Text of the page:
The self is a tricky thing to accomplish. Who we are is signified by a seemingly infinite number of factors: our physical appearance, the groups we belong to, the events we attend, the things that we say, how we say the things that we say, the friends that we keep, the work that we do, the way that we spend our leisure time, the amount of leisure time we allow ourselves etc. Each of these factors reflects the decisions that social actors have to make about who they are, and about the lines of action they will take in order to be defined in a particular way. In short, social actors are required to engage in significant amounts of “identity work”.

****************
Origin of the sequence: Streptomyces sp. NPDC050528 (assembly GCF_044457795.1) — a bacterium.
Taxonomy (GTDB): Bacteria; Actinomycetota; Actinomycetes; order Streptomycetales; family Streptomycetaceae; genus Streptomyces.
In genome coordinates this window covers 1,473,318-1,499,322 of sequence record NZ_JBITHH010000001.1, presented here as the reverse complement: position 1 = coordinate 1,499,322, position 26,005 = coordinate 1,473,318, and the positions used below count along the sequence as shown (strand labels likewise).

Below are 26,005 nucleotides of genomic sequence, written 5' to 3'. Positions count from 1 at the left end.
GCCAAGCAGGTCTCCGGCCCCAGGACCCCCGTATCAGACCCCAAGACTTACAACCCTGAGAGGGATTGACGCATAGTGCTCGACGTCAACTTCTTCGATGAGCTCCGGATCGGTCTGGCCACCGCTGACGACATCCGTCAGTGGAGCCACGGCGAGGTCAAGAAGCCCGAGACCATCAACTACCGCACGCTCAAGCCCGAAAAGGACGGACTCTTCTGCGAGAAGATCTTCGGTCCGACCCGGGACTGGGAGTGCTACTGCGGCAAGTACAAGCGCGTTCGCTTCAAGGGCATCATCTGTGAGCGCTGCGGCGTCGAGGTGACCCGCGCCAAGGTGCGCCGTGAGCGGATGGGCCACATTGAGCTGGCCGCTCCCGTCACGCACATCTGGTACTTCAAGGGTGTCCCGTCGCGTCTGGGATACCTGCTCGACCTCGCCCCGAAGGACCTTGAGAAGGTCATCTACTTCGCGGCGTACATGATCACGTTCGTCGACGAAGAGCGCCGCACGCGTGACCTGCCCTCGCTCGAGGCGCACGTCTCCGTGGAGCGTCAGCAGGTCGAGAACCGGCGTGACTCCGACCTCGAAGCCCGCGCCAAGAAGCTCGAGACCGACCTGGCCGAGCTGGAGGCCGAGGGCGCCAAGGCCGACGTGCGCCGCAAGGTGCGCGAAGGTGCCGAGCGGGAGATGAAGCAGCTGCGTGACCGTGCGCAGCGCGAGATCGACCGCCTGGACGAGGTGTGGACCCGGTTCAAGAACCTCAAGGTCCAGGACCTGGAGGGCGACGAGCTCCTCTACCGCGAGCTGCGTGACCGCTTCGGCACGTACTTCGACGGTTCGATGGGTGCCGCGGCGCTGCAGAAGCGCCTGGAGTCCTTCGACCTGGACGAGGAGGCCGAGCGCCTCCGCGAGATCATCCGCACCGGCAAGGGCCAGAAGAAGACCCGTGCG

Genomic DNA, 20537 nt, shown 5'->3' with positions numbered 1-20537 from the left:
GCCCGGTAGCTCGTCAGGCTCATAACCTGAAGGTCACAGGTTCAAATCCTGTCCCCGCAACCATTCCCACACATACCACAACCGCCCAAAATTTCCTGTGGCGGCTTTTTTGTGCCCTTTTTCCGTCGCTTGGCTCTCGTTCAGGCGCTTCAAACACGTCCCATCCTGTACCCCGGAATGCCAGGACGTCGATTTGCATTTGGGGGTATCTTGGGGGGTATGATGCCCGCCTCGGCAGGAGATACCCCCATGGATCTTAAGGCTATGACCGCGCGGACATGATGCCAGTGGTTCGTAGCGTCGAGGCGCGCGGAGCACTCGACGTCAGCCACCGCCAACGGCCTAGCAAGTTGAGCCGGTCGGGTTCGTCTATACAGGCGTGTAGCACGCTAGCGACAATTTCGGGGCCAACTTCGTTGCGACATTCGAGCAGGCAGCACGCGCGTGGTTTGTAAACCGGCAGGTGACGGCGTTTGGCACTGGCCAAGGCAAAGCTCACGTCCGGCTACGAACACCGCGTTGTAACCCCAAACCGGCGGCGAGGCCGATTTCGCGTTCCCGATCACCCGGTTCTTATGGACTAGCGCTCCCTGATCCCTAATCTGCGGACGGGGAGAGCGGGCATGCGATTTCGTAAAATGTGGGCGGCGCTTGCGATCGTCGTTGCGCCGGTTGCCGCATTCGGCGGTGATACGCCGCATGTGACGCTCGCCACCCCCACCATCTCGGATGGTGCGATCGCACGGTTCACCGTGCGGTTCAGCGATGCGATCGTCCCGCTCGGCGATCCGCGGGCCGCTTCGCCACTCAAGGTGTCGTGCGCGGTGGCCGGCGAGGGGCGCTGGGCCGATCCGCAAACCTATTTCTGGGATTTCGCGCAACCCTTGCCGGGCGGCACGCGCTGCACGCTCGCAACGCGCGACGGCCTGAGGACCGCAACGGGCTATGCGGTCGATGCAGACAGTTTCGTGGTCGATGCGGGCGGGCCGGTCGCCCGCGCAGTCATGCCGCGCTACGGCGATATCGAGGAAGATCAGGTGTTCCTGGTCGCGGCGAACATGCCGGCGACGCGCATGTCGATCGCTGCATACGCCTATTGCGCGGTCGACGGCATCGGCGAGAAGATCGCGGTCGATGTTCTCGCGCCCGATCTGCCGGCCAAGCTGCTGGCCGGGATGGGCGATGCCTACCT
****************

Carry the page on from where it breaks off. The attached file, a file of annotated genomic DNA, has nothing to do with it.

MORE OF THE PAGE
This work, however, must remain hidden. The “catch” in constructing a self that will be accepted by others, is that the self must come across as authentic. The self must appear to be spontaneous, uncalculated, and effortless. Said differently, identity work must remain invisible, it must be strictly relegated to the backstage (Goffman 1959).